q_{rc} | leakage of the ring-gear/case interface (m^{3}/s) |

q_{trap} | trapped flow, flow out of the trapped chamber through the relief groove (m^{3}/s) |

Q_{max, min} | maximum and minimum flowrate (m^{3}/s) |

Q_{kin} | kinematic outlet flow (m^{3}/s) |

Q_{wt} | with-trapped flow by adding the kinematic flow and the trapped flow (m^{3}/s) |

Q_{out} | actual outlet flow by adding the kinematic flow, the trapped flow, the leakage and the triangular flow (m^{3}/s) |

r_{a1, a2} | addendum radii of the gear shaft and the ring gear (m) |

r_{f1, f2} | distances between the contact point and the centers of the gear shaft and ring gear (m) |

r_{fp1}, _{fp2} | radii of the inner and the outer border of the floating plate (m) |

r_{p1}, _{p2} | pitch radii of the gear shaft and the ring gear (m) |

t | time (s) |

V | volume (m^{3}) |

V_{d} | volume of the discharge chamber and the delivery line (m^{3}) |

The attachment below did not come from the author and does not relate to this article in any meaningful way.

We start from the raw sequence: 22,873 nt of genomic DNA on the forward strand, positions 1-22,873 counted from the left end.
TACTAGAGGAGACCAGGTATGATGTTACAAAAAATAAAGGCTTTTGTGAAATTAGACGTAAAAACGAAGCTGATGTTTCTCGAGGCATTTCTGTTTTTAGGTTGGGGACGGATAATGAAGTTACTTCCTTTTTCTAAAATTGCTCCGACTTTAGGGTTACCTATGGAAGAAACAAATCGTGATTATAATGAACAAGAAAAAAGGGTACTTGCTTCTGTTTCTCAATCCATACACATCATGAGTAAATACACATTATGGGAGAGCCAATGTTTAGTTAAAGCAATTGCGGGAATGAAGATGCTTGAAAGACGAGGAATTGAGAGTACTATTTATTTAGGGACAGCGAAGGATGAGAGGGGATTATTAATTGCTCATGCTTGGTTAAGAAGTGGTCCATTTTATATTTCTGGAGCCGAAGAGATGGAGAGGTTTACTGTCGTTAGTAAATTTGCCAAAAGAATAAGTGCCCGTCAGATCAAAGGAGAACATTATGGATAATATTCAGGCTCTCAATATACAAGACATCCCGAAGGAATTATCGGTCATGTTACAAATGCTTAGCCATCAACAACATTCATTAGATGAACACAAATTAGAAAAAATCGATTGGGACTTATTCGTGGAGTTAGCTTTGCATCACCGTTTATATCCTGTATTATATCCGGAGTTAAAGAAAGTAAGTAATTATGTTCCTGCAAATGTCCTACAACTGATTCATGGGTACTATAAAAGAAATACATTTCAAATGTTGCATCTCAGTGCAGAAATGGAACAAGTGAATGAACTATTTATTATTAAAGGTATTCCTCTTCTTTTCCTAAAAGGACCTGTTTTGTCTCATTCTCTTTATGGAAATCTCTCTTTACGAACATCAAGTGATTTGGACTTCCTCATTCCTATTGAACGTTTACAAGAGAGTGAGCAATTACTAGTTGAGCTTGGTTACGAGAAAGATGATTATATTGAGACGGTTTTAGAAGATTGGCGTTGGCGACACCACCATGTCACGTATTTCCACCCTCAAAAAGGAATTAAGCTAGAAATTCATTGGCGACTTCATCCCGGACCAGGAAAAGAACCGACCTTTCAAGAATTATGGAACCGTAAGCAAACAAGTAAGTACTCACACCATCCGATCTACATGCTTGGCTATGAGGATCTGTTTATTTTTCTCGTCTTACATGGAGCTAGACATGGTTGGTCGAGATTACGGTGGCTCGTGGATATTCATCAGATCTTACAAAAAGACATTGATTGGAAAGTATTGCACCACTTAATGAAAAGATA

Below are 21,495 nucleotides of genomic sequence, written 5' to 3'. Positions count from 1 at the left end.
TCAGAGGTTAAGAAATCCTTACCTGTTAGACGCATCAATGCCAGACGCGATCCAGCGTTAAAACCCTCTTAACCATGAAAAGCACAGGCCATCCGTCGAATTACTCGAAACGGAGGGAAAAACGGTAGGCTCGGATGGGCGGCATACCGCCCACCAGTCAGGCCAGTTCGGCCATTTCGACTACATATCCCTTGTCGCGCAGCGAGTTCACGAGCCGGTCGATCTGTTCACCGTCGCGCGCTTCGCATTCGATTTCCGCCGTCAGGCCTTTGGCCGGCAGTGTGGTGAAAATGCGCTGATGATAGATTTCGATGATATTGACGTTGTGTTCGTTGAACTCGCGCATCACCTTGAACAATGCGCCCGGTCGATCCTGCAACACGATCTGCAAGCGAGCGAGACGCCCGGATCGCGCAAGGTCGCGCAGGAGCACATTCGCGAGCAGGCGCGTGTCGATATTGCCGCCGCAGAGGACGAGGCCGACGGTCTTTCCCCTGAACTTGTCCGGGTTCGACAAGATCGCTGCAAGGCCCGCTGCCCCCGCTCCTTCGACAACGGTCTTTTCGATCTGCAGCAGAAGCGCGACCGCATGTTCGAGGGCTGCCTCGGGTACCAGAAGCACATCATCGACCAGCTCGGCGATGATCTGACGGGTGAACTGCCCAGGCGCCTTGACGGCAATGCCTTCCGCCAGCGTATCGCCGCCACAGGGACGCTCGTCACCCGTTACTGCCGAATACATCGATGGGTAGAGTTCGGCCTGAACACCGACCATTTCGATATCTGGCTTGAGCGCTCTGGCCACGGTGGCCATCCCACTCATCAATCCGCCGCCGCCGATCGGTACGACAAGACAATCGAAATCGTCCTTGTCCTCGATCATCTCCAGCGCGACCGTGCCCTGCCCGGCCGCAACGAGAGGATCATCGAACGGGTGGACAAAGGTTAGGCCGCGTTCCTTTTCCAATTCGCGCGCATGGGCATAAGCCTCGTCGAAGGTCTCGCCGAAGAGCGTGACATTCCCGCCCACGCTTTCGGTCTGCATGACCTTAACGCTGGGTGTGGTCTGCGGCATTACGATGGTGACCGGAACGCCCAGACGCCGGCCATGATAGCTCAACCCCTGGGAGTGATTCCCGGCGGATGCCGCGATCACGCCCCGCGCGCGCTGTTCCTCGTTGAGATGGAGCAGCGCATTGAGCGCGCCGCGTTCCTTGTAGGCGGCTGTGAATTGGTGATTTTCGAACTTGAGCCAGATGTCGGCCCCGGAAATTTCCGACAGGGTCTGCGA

V_{kin} | volume of the discharged fluid when the pump operates for a period of time t from the kinematic aspect (m^{3}) |

V_{trap} | volume of the trapped chamber (m^{3}) |

V_{TS} | volume of the tooth space (m^{3}) |

z_{1, 2} | tooth number of the gear shaft and the ring gear (-) |

Greek symbols | |

α_{0} | pressure angle of the gear (°) |

α | operating pressure angle of the gear pair (°) |

β | fluid bulk modulus (Pa) |

γ | index angle (°) |

δ | radial clearance between the ring gear and the case (m) |

δ_{l} | lateral clearance between the gears’ lateral sides and the floating plates (m) |

δ_{q} | flow ripple (-) |

δ_{r} | radial clearance between the gears’ tooth tips and the fillers (m) |